The OS will buffer the output to a certain amount, but there may still be a lot of head flipping if both the input and output files are on the same drive, unless your
process.py does some buffering of its own.
You could replace
cat in your example with pipe viewer (pv) (available in most standard repositories, and easily complied if it isn't in your distribution's repo) which allows you to set it to buffer more (with the
--buffer-bytes options) and displays a progress bar (unless you ask it not to) which could be very handy for a long operation if your
process.py doesn't output its own progress information. For passing data from one place on a drive to an other place on the same drive this can make quite a difference unless the overall process is primarily CPU bound rather than I/O bound.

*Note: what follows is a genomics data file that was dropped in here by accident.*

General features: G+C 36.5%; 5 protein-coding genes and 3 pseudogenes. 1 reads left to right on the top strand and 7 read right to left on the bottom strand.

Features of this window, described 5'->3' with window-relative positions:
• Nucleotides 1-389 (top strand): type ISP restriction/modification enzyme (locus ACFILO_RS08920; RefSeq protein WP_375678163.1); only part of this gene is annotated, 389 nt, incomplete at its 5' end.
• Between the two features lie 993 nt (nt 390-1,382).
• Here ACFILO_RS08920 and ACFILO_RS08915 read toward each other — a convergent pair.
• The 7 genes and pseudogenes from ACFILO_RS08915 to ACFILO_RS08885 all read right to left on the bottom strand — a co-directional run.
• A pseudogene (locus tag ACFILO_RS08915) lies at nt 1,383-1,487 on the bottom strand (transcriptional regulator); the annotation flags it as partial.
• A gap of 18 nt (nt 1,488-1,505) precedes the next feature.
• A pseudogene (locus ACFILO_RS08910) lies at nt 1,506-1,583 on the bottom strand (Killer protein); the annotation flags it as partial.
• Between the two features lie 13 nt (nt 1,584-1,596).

So for a 1Mb buffer you could do:
pv -B 1m large.input.file | process.py > large.output.file
pv all the time for this sort of thing, though mainly for the progress indicator more than the tweakable buffer size.
Another option is to use the more "standard" (standard in terms of being generally available by default, its command line format is a little different to most common commands)
dd, though this does not have the progress bar facility:
dd if=large.input.file bs=1048576 | process.py > large.output.file
Edit: ps. pendants may point out that
cat is not needed in your example as the following will work just as well and will be very slightly more efficient:
process.py < large.input.file > large.output.file
Some people refer to the removal of uneccassary calls to
cat as "demogification", those these people should probably not be encouraged...